November was marked by an appreciation of the EUR/USD pair.
In its first day, FED confirmed that Federal Fund Rate will not change and stated that the economic activity is growing steadily, which had a negative impact on the pair. In the following days, the release of US Unemployment Rate showed that labor market maintains a favorable progress, leading the USD to appreciate again. This trend was maintained until November 7th when the pair reached 1,1586 due to the released of lowest value of German Industrial Production since January. On the 14th, German Preliminary GDP q/q data was announced at 0.8%, 0.2pp higher than forecasted, appreciating the pair to 1,1797 that day. In the following ones, the pair registered a depreciation trend, particularly on the 20th, with German Liberal Party stating that the political coalition with Christian Democrats couldn’t be fulfilled, creating the idea that the only solution would be a Snap Election. Moreover, eight days later, Jerome Powell, new FED Chair nominee, announced that he would continue to normalization of Monetary Policy, and that expects interest rates to continue to rise, which depreciated the pair that closed the month at the value of 1.1902.
In November, EUR/USD started at 1.1631 and has registered a bullish movement.
On the 3rd, the MACD crossed down the signal line confirming the beginning of a downtrend, which led the pair to decrease until reaching the support line marking of 1.1555 on the 7th - the lowest value of the month. In the following days, the EUR/USD climb was consistent, even breaking the resistance of 1.1712, on the 14th. At the same time, the difference between SMA 100 and SMA 50 was smaller and smaller, prospecting a nearby cross, as MACD was already above signal line confirming the strength of the upward momentum. The spot rate then floated between the new support of 1.1712 and the resistance 1.1847 until occurring an increase movement that broke the resistance and defined a new one of 1.1940 on the 24th; the pair then bounced between the new support (previous resistance) of about 1.1847 and the new resistance not breaking any of them, ending the month at 1.1902.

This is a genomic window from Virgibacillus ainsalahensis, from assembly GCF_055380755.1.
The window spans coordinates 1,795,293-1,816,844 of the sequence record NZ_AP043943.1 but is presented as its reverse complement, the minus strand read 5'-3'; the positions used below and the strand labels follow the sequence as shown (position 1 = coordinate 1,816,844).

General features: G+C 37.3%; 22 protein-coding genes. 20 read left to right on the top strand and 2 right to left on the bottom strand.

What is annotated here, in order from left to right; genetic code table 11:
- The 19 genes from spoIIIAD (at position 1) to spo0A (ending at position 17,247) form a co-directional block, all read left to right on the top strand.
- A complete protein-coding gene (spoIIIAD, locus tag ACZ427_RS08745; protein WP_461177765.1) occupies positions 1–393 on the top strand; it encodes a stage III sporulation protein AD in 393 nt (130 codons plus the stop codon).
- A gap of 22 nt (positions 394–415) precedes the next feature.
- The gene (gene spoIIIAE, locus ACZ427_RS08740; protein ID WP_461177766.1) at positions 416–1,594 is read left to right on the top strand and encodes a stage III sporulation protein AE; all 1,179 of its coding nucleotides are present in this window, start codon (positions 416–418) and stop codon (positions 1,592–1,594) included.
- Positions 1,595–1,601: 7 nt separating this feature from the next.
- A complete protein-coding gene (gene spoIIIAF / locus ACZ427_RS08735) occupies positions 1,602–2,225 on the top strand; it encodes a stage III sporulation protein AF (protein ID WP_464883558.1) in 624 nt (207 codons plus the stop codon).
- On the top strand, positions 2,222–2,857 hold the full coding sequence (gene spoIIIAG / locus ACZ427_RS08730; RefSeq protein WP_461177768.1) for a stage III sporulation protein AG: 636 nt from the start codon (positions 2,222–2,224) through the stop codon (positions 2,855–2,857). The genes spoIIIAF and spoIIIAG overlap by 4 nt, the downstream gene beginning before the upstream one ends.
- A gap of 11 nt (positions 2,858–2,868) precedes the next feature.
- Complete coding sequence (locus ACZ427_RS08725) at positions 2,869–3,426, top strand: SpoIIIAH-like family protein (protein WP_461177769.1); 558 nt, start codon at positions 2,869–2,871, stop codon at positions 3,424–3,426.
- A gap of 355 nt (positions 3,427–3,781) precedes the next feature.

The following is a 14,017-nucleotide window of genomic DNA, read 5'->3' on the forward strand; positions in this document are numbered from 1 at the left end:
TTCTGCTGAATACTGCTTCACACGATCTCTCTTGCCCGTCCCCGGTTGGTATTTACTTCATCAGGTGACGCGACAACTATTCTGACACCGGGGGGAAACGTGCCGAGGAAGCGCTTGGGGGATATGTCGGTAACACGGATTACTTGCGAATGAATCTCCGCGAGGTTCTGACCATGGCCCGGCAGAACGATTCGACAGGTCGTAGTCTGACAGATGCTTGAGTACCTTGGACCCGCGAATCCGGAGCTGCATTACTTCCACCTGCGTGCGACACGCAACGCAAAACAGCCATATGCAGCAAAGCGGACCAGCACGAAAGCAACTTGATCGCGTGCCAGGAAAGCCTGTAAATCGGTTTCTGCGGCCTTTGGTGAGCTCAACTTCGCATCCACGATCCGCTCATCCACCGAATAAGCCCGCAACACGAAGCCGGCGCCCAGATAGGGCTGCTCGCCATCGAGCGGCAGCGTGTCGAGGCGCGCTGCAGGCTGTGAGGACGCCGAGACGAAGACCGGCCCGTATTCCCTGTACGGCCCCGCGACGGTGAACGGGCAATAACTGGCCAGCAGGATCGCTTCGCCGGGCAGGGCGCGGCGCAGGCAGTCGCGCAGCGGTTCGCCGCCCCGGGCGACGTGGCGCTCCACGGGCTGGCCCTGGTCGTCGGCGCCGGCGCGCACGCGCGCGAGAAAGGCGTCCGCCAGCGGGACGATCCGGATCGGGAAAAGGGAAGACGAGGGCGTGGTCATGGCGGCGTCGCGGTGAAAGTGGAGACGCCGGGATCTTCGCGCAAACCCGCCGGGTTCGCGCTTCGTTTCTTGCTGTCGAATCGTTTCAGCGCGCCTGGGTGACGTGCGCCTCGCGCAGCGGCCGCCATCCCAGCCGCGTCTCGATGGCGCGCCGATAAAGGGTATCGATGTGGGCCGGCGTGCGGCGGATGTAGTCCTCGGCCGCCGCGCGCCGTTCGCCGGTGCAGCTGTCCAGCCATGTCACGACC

Fed Chair Nomination
On November 2nd Donald Trump made an important, if yet predictable, decision. He has nominated Jerome Powell to be the next Chair of the Federal Reserve. If his nomination is confirmed, Jerome Powell will be the sixteenth Chair of the Fed, following the incumbent Janet Yellen. Although the nomination was expected, and will probably be passed without major hiccups by the senate, the President of the US broke a precedent that goes back many years by not keeping Yellen for a second mandate. Source: The NY Times
There was much speculation about what Trump would do and who were the possible candidates to the position but, as the day of the nomination closed by the field, it narrowed to three possibilities. The names most heard in the press were Jerome Powell and John Taylor, even if Trump insisted that renominating Yellen was still a possibility. Taylor is a Stanford economist and has previously served as Treasury undersecretary for international affairs; he has been an outspoken critic of Yellen’s mandate and his nomination would mark a stark change in the Fed’s Monetary Policy and could be severely disrupt to the financial markets. Powell, on the other hand, would not be as disruptive. He, a law school graduate, has served as a Fed governor since 2012 and has voted in favor of every Fed policy during his tenure. Source: The NY Times